A belated report on The Porous Body in Medieval Europe. Trish and Emily had the pleasure of attending the first conference for the Renaissance Skin project led by Professor Evelyn Welch at King’s College London. The conference aimed “to consider the porousness of the early modern body as physiologically, emotionally, and socially constituted, depicted in art, debated in print and played out in a dizzying array of social practices”. The face, as the most exposed part of the skin in everyday life, unsurprisingly made several appearances.
Jemma Field (Brunel University) and Erin Griffey (University of Auckland) discussed the skincare regimes of queens Anna of Denmark and Henrietta Maria, respectively, drawing attention to the wide range of cosmetic and reparative recipes their used on their faces, along with protective measures such as veils, masks and hats. Giffey also drew attention to a profile portrait of the queen painted by van Dyck in 1638–the same period in which her physician, Sir Theodore de Mayerne, records treating a rash on her right cheek. Van Dyck records significant trouble in getting Henrietta Maria to sit at this time, leading Giffey to suggest that she may indeed have been putting him off until her temporary disfigurement had subsided. Along with the third paper in their panel, from Romana Sammern (University of Salzburg), these presentations provided ample material to stress the importance of the female face and the efforts put in to maintain beauty.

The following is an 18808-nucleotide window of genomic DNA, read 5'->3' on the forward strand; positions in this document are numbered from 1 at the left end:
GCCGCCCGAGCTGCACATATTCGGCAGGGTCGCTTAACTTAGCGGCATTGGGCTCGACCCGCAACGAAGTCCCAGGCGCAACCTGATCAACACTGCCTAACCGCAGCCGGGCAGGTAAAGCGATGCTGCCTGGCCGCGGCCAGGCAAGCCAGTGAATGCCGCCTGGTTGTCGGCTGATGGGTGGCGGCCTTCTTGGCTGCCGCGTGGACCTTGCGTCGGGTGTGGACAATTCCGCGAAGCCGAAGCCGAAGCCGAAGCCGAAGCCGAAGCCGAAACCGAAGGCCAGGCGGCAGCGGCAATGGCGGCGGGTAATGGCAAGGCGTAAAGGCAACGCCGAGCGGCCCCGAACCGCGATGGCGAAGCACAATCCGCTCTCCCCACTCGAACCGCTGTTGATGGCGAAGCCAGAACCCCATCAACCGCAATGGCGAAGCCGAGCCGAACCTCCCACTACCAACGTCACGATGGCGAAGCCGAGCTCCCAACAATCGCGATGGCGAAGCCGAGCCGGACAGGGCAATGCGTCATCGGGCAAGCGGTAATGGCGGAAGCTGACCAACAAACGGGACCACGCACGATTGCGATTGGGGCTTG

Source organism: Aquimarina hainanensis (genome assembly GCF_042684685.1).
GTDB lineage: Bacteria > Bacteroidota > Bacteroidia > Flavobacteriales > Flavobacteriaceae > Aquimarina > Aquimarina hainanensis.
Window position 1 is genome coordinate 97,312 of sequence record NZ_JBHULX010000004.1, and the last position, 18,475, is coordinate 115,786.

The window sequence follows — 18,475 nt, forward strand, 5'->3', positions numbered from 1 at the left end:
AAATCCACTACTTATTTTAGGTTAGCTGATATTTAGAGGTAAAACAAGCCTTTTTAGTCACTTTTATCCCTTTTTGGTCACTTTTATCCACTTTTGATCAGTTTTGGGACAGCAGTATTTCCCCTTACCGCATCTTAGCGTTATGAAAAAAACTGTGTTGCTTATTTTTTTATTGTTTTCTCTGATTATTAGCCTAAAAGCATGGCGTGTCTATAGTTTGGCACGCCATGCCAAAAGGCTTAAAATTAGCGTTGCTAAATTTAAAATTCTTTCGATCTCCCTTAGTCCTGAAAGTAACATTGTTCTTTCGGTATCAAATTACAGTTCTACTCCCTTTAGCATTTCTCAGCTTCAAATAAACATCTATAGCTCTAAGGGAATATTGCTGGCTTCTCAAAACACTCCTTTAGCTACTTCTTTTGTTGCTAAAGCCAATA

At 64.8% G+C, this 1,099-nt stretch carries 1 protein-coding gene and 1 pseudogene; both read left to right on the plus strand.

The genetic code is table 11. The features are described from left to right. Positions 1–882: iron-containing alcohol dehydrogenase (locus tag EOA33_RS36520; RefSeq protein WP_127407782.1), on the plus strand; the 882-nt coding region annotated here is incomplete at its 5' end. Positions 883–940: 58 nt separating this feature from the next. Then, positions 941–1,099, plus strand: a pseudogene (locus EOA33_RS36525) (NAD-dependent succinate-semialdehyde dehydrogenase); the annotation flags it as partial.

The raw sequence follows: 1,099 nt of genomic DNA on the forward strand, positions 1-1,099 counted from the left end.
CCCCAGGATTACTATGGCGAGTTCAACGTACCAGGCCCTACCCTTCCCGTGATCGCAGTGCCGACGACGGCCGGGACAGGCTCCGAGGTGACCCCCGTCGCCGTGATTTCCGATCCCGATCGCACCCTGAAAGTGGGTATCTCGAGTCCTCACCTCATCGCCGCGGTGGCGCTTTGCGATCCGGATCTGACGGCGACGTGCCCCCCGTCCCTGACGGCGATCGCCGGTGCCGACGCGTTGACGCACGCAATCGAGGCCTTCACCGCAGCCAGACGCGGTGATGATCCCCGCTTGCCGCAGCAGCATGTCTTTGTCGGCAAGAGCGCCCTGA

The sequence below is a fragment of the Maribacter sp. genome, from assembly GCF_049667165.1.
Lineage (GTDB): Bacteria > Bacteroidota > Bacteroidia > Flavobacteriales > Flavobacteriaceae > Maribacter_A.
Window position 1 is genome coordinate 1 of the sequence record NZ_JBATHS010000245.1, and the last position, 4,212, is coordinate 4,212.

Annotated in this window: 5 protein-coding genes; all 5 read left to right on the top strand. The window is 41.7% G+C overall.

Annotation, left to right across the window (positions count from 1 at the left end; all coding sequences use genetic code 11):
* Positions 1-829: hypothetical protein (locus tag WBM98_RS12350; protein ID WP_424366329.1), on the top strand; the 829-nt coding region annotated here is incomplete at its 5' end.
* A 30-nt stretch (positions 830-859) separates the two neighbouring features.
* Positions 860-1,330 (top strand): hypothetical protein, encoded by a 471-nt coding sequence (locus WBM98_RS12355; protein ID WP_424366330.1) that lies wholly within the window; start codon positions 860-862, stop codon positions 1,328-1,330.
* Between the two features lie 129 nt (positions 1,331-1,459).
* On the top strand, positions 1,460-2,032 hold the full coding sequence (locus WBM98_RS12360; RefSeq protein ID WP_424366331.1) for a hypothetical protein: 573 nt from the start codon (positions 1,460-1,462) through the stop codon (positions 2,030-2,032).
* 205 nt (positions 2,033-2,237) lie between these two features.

During the discussion following this panel it was noted that the historians of skin were often thwarted by a lack of first-hand accounts of skin problems. This was especially true of ‘everyday’ routines and occurrences, which no one thought to write down in their letters, diaries etc. As an example, Welch remarked on the absence of records for teenage acne. Does this suggest that teenagers in early modern Europe did not actually experience the same level of acne as now? Or that it was so ubiquitous that it was not worth mentioning, and became invisible? Or…? (Oh for a renaissance Adrian Mole, I thought!).
The management of hair was another area that overlapped with some of the Effaced team’s interests. Kathryn Woods (University of Warwick) traced changing conceptions of hair and the extent to which it formed ‘part’ of the body, including the relationship of such ideas to the acceptability of wigs made from another person’s hair. Meanwhile Alun Withey (University of Exeter) outlined some of the many ‘technologies of the body’ employed by eighteenth-century people to shape their bodies and especially their faces into socially acceptable forms.
The Renaissance Skin team are only one year into their Wellcome Trust funding, so we look forward to following their progress.